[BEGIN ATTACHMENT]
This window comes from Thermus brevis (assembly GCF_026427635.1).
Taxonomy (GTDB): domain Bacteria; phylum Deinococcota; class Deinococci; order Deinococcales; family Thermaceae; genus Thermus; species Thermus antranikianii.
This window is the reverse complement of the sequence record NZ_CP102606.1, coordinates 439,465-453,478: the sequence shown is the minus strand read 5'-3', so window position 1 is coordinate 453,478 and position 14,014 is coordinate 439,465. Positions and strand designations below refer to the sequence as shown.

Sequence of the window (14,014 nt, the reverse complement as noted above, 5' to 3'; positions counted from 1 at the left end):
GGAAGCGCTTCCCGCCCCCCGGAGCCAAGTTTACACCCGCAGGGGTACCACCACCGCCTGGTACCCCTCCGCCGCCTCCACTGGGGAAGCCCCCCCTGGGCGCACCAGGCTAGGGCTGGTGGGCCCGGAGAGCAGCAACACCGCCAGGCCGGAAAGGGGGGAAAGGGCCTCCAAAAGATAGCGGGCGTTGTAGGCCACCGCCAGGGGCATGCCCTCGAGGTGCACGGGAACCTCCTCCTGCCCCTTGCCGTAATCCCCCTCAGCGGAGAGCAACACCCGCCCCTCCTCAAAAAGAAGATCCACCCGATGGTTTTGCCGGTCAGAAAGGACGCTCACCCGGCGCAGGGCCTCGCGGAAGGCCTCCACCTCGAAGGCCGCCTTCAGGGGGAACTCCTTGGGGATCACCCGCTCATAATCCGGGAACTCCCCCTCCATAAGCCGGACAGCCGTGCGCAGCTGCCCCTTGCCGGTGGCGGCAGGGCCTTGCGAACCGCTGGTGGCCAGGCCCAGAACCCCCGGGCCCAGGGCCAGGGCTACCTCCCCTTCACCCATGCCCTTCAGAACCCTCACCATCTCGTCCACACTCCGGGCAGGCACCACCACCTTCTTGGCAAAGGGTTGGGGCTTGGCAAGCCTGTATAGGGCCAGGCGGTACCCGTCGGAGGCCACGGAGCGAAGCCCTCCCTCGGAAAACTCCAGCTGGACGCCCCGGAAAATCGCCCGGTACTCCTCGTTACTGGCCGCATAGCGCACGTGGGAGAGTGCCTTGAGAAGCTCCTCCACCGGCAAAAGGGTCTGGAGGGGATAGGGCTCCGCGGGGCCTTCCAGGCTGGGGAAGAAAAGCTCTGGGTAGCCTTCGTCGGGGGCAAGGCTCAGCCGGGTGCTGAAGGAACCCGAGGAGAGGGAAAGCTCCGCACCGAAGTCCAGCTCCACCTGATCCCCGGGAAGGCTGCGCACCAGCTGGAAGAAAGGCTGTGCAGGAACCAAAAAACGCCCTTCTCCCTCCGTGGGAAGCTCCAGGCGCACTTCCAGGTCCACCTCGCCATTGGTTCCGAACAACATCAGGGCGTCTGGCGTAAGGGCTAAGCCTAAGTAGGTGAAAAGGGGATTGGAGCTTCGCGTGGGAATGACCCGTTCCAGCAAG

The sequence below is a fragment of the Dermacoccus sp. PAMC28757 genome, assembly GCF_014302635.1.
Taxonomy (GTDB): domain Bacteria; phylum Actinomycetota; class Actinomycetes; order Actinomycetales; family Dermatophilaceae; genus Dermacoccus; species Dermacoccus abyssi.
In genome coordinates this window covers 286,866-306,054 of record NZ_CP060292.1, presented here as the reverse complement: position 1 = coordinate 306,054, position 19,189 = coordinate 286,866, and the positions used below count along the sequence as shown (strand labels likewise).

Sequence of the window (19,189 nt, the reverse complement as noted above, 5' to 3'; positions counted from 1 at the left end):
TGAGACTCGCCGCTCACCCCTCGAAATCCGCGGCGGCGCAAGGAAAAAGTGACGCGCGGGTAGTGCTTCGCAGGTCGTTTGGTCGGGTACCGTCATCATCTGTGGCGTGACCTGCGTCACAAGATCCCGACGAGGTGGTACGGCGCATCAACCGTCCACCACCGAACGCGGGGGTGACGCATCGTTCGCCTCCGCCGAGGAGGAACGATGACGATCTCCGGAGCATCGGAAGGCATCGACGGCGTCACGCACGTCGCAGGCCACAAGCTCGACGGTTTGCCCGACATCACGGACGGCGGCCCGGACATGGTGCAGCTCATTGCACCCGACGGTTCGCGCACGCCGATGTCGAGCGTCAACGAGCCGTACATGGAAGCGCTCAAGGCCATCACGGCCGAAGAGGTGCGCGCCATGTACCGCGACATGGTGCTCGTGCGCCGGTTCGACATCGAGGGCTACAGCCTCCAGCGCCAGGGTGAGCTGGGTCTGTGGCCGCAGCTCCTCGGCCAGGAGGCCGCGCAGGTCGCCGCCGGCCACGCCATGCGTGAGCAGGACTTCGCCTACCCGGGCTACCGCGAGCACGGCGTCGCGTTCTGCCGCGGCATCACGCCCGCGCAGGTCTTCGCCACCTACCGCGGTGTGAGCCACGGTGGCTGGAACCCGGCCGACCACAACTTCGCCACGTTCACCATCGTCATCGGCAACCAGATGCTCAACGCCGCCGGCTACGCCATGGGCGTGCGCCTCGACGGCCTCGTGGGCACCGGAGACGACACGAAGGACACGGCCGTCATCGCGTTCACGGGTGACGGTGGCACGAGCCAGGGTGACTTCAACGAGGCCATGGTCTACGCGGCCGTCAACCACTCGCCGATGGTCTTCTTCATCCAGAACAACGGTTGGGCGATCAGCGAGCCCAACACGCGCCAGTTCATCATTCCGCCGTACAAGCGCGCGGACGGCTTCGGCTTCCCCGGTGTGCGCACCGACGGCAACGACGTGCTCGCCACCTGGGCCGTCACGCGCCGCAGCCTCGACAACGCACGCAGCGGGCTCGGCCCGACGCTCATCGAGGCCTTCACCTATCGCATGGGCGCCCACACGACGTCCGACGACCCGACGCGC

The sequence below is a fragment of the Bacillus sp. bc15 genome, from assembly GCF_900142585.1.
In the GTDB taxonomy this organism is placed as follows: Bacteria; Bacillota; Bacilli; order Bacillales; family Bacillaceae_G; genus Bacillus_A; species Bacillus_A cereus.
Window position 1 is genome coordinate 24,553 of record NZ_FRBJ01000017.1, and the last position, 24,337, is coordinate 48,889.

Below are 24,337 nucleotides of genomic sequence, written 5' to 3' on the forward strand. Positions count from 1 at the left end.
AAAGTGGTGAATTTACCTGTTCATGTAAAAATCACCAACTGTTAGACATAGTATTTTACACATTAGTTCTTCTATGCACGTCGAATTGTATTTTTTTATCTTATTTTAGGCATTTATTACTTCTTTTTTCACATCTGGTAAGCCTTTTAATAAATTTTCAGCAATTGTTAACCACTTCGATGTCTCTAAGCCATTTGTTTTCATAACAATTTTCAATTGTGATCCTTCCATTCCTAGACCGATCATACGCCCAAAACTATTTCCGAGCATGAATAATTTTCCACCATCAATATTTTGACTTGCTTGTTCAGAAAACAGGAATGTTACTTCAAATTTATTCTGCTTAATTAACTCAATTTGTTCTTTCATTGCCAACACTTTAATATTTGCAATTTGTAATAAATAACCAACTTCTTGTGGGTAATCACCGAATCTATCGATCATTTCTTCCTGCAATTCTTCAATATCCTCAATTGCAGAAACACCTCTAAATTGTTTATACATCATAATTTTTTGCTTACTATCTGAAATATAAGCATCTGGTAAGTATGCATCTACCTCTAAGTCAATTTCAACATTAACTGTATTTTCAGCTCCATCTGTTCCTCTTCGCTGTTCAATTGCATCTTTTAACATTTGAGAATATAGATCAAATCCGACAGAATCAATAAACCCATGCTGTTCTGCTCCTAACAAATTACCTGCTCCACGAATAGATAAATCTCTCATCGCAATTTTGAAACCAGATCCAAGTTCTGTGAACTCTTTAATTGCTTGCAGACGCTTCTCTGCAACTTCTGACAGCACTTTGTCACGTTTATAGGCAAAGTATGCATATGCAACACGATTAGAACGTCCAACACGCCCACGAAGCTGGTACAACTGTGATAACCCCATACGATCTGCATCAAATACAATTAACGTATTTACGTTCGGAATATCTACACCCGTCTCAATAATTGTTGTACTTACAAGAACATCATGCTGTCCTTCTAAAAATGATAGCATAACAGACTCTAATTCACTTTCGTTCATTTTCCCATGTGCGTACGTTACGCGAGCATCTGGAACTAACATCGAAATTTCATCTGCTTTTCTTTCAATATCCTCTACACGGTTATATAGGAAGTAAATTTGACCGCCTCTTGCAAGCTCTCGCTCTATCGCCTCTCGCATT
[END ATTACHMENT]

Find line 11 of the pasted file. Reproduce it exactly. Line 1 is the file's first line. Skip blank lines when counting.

The sequence below is a fragment of the Bacillus sp. bc15 genome, from assembly GCF_900142585.1.